Vendor Research: Look These Gift Horses in the Mouth

Thursday, March 29, 2012

Jack Daniel

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I have a habit of tearing up the various reports and surveys that wander past my view in the world of information security. 

This is often really unkind of me, because we need to share more information on what works and what doesn’t if we are going to move forward in this struggle to protect whatever it is we’re trying to protect. 

Companies like Veracode, Verizon, Mandiant, Trustwave, and others put a lot of effort into sanitizing, organizing, and distributing the information they gather in their various endeavors, and they share it for free (or at least just an email address).  In a desert largely devoid of data, these reports are oases of information.

And here I am being an ungrateful bastard, trying to x-ray the teeth of these gift horses, then complaining loudly about gingivitis, impacted molars, selection bias, confirmation bias, corporate agendas, and other things Crest™ and a good flossing will never fix.

The problem is that a lot of the data leaves me wanting more.  More details on the data we get, just plain “more data”, and more context.  I also want more honesty about the shortcomings of the reports and data.  Let’s not even talk about some of the bizarre conclusions. 

And it makes me crazy (crazier) when I see contradictions in a single report, then one report contradicts another company’s report, then year over year reports appear random rather than additive or complementary.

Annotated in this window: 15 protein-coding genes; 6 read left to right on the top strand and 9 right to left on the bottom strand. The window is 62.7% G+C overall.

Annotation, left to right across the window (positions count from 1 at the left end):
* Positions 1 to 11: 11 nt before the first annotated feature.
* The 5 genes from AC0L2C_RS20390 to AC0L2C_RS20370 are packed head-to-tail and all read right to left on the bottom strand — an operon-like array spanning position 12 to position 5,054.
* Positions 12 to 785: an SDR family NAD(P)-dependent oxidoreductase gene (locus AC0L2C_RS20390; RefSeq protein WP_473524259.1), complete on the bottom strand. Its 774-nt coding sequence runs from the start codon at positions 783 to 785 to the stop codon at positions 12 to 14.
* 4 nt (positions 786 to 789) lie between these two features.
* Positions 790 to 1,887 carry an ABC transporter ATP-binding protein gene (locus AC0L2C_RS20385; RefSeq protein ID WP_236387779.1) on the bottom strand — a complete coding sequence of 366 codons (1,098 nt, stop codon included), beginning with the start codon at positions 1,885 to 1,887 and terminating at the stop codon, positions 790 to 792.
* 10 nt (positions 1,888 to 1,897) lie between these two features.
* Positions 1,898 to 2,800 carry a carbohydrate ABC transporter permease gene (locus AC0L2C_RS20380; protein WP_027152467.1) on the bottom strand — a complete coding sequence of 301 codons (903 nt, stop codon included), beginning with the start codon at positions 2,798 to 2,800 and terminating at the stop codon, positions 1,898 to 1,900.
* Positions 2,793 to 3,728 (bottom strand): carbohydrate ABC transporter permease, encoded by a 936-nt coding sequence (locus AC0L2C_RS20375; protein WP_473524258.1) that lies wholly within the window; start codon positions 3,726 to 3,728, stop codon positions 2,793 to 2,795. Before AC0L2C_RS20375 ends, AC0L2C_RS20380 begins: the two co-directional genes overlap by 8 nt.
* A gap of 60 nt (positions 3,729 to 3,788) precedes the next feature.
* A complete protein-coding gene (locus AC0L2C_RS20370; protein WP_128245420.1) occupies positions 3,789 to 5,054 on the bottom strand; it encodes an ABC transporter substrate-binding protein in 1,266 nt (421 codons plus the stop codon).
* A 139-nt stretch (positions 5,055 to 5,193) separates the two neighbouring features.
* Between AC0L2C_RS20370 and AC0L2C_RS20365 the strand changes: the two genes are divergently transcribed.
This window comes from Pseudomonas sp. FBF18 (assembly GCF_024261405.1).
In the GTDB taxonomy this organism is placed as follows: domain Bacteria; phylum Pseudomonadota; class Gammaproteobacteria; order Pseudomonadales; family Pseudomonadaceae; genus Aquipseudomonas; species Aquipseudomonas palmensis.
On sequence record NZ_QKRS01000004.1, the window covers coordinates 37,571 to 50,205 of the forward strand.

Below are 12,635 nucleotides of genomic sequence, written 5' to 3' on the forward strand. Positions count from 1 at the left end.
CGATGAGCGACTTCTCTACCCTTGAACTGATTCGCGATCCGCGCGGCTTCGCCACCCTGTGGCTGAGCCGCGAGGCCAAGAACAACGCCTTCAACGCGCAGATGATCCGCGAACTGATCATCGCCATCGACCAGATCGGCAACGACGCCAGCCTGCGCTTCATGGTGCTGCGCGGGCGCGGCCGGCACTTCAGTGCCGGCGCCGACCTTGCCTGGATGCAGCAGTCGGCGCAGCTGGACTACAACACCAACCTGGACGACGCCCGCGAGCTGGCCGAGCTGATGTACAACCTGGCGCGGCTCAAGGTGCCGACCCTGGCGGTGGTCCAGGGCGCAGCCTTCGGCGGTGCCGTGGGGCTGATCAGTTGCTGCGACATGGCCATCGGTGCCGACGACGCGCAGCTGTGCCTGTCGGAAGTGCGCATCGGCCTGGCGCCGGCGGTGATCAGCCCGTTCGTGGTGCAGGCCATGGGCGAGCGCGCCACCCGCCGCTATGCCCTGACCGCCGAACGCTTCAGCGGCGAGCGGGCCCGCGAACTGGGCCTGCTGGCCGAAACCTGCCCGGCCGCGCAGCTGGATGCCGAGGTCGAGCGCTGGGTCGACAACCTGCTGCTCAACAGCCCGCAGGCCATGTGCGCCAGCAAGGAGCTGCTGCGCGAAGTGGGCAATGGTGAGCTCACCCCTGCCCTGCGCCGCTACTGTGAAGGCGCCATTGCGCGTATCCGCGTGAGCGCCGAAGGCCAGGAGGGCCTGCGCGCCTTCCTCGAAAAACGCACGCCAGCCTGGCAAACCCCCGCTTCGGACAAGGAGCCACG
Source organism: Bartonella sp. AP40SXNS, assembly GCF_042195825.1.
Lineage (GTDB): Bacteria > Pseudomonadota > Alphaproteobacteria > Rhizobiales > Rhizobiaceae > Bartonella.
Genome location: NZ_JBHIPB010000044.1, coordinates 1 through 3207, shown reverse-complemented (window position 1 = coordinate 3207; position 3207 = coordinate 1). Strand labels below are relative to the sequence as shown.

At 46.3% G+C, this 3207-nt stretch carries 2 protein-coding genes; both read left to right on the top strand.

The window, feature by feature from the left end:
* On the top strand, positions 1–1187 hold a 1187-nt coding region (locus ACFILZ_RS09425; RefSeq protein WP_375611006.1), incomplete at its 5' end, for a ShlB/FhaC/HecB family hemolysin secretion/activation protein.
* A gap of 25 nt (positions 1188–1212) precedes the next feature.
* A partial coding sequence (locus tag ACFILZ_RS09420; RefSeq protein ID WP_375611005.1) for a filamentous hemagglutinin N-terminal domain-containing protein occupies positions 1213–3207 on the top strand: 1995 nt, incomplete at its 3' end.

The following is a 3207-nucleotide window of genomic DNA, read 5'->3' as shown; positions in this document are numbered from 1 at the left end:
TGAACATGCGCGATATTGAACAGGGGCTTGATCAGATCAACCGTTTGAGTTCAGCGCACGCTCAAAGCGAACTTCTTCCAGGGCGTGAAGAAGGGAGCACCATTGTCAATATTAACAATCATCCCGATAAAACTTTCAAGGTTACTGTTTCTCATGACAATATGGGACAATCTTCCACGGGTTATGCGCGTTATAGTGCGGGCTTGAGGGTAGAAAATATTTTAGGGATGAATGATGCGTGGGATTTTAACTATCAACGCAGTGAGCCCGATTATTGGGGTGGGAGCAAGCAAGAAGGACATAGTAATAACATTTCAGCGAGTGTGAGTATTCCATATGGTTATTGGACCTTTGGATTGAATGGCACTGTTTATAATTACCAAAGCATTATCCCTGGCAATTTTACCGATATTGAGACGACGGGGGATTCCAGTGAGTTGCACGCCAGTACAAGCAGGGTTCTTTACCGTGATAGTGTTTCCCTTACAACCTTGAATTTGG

When you read this year’s Report X from Company Y, ask yourself how the information presented made it into that dataset.  In the case of the breach reports remember that they are about failures- organizations which were:

  1. Compromised
  2. Discovered it (probably not themselves)
  3. Called Company Y to help them solve it
  4. And could afford Company Y’s rates, and paid them

Suppose that skews things?  Yeah, me too.  Where are the success stories?

If you see me talk about any of the career studies I’m involved in you will generally hear me start talking about known flaws in the data, after the disclaimers and caveats we move into what we feel comfortable saying about what we have collected. 

Of course, I’m not trying to facilitate a transfer of funds from your organization to mine, so maybe its unfair of me to expect the same from those with a financial motive.

And for closing complaints: stop with the moronic USA Today-style “infographics” which tell me less than text would.  Combine the graphics with mixed dark on light and light on dark type/background, add PDF format- and we can’t read them on anything but a large monitor (or in dead-tree mode). 

Just make the reports available in epub/mobi so I can read them on my terms and not be forced to read them in the deity-forsaken PDF format these always come in.

And, thanks for doing all that work.  Just stop making me hate you for it.

Cross-posted from Uncommon Sense Security

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